Posts Tagged ‘Arab region’

UN pulls Anti-Torture Conference from Egypt to seek other regional venue

August 21, 2019

The UN has postponed the anti-torture conference due to take place in Cairo, following an outcry from human rights defenders who accused the organisation of “whitewashing” the Egyptian government’s abuses. See: https://humanrightsdefenders.blog/2019/08/20/controversial-u-n-decision-to-hold-conference-on-torture-in-egypt/

https://www.aljazeera.com/news/2019/08/postpones-anti-torture-conference-cairo-outcry-190820193249344.html

https://www.theguardian.com/world/2019/aug/20/un-postpones-anti-torture-conference-in-cairo-after-backlash

Controversial U.N.decision to hold conference on torture in Egypt

August 20, 2019

The U.N. Office of the High Commissioner for Human Rights will co-host the regional conference with the government’s National Council for Human Rights (NCHR) on 4-5 September. Some 80 participants, both government and non-governmental, from 19 Arab countries are expected to attend. U.N. human rights spokesman Rupert Colville, who in February had said torture was endemic in Egypt, told Reuters: “It is a fairly standard type of event.”…

Gamal Eid, director of the Arab Network for Human Rights Information, said the idea of Egypt hosting such an event was a joke. “More ironic is that this is through the National Council (for Human Rights), the role of which is to always polish the government’s image and complicity in the human rights situation,” he said. NHCR president Mohamed Fayek will give a welcome address at the conference’s opening ceremony, according to an agenda seen by Reuters….In 2017, Egypt raided and shut down the Nadeem Center, which documented alleged human rights abuses and treated torture victims.

In the meantime on 19 August 2019 the NGO EuroMed Rights announced that it has declined the invitation and in an open letter addressed to UN High Commissioner, Ms Michelle Bachelet, EuroMed Rights expresses its deep reservations about the decision to hold this conference in Egypt, a country where torture is systematically practised by the security forces, and in collaboration with the Egyptian National Council for Human Rights, which acts under the auspices of the government. The letter recalls that detainees and prisoners in Egypt are frequently subjected to abuses which amount to torture, including electric shocks, beatings, suspension by limbs and rape. Read full letter here

https://kfgo.com/news/articles/2019/aug/15/rights-groups-criticize-undecision-to-hold-conference-on-torture-in-egypt/927888/

“I am Bahraini” website launched in effort to stop denationalizations

February 25, 2018

Salam launches “I am Bahraini” website allocated for citizenship revocation cases in Bahrain

SALAM for Democracy and Human Rights launched on 23 February 2018 the “I am Bahraini” network in both Arabic and English versions. The website is meant to support and defend Bahrainis whose citizenships were arbitrarily revoked due to political and identity backgrounds. A most timely initiative in view of the horrendous numbers of Bahrainis who have been struck with this measure. See: https://humanrightsdefenders.blog/2016/06/23/bahrain-reprisals-human-rights-defenders-travel-ban-denationalization-geneva/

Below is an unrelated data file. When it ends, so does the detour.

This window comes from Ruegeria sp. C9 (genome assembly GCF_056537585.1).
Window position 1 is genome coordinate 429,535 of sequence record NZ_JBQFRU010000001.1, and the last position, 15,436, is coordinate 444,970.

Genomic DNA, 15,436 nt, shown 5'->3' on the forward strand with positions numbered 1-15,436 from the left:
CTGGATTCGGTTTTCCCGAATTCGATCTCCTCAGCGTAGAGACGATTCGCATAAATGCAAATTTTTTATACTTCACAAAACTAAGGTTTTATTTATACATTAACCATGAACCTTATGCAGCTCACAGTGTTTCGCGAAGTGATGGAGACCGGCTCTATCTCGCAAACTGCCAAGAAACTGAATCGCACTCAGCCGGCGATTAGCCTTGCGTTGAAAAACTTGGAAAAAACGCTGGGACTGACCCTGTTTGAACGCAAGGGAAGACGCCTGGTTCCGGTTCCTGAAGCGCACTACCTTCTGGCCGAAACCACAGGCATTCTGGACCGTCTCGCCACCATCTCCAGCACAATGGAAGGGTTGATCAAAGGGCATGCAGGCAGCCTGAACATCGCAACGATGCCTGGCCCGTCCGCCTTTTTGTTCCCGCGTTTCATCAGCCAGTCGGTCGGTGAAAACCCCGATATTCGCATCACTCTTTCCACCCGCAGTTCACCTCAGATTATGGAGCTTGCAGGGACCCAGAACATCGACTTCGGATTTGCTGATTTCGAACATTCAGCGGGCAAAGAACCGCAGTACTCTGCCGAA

7 November 2012,it started with he Bahraini Minister of Interior revoking the nationality of 31 citizens, among them clerics, former MPs, academics, journalists, human rights defenders, and members of civil society. The numbers quickly escalated afterwards. Until now, human rights defenders have counted 578 Bahraini citizens whom citizenships were effectively revoked and are rendered stateless.”Citizenship is the most basic and fundamental right of every individual. One losing his/her nationality consists a social demise. One possession of citizenship should not be seen as privilege or reward for allegiance, and its revocation should not be wielded as a weapon of control and oppression. The citizenry is above government and absolutely not vice versa. Citizenship revocation only enhances the discretionary and arbitrary power of the executive authority,” said Jawad Fairooz, President of SALAM for Democracy and Human Rights, also a former Bahraini MP whose nationality has been revoked.

The website gathers all relevant content, including lists of many of the affected persons, as well as the position of both the Bahraini government and the international community. The website also aims at creating a dedicated space for the cases of revoked citizenship in Bahrain and at publishing significant data, reports and news from various human rights organizations, media and research centers that could serve as references in both Arabic and English languages.

Organizers are seeking through this network to cooperate with all interested individuals or groups. People can contact them on: info@salam-dhr.org

http://en.abna24.com/news/bahrain/salam-launches-“i-am-bahraini”-website-allocated-for-citizenship-revocation-cases-in-bahrain_883339.html

Complaint against Qatar National Human Rights Commission rejected

August 21, 2017